Religious conversion as a commitment signal and strategy



Year of publication 2012
Type Appeared in Conference without Proceedings
MU Faculty or unit

Faculty of Arts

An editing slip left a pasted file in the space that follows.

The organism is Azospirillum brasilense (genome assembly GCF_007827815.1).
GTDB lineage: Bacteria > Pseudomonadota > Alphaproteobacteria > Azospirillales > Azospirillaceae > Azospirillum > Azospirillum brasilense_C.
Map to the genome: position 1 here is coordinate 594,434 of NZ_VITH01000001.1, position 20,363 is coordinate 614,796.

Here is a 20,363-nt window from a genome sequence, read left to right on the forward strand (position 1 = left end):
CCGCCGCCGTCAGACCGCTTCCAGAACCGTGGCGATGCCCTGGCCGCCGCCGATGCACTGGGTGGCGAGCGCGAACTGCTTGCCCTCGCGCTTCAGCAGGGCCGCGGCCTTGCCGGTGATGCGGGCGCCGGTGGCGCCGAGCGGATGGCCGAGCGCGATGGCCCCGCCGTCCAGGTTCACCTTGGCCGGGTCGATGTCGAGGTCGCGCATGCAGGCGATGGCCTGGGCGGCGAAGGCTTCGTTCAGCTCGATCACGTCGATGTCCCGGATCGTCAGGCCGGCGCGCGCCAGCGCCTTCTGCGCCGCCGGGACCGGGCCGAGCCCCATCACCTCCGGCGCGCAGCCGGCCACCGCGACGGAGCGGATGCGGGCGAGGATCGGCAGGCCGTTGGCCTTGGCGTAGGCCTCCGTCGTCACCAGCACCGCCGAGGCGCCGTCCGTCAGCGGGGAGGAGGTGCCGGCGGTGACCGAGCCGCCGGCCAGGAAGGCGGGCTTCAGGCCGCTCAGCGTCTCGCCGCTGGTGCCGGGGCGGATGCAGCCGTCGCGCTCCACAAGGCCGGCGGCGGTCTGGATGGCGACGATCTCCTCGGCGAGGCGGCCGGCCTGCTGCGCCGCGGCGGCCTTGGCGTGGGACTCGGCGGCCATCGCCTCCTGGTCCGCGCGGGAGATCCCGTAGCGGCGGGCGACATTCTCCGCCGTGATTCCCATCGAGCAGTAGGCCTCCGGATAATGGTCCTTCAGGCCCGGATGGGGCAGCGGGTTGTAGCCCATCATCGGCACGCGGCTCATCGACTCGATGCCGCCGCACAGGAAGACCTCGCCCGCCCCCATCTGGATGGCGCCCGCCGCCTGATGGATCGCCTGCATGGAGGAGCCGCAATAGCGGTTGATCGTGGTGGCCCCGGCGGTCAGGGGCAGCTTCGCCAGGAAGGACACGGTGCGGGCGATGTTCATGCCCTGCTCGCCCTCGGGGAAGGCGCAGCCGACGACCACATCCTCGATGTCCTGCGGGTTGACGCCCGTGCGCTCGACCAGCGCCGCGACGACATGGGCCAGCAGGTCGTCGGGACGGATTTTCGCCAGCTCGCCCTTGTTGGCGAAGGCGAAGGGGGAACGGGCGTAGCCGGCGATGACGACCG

Description The paper focuses on the possible utilization of ethnographic research in the lab as well as the use of lab methods in the field. This possible dynamic will be illustrated via ongoing field research on religious conversion as a collective practice of "witnessing" among Baptists in the Czech Republic. Conversion is not a one time, historical process only, but has continuing implications for group life. The gradual learning and adopting of an appropriate conversion story and its subsequent display in a front of other members in a ritual context is of strategic importance. The formation of an individual conversion autobiography via the utilization of particular shared models and schemas is a requirement for successful integration and functioning in the group. A neophyte acquires this by attending lectures about God word, prayer or witnessing meetings and by listening to testimonies of others. The display of a conversion story in a ritual context before baptism, demonstrates a successful adoption of the group ideology and norms, as well as commitment to the group. What are the individual and collective consequences of "witnessing practices"? What can we learn from existing experimental studies and what experimental studies might research this practice in more detail?
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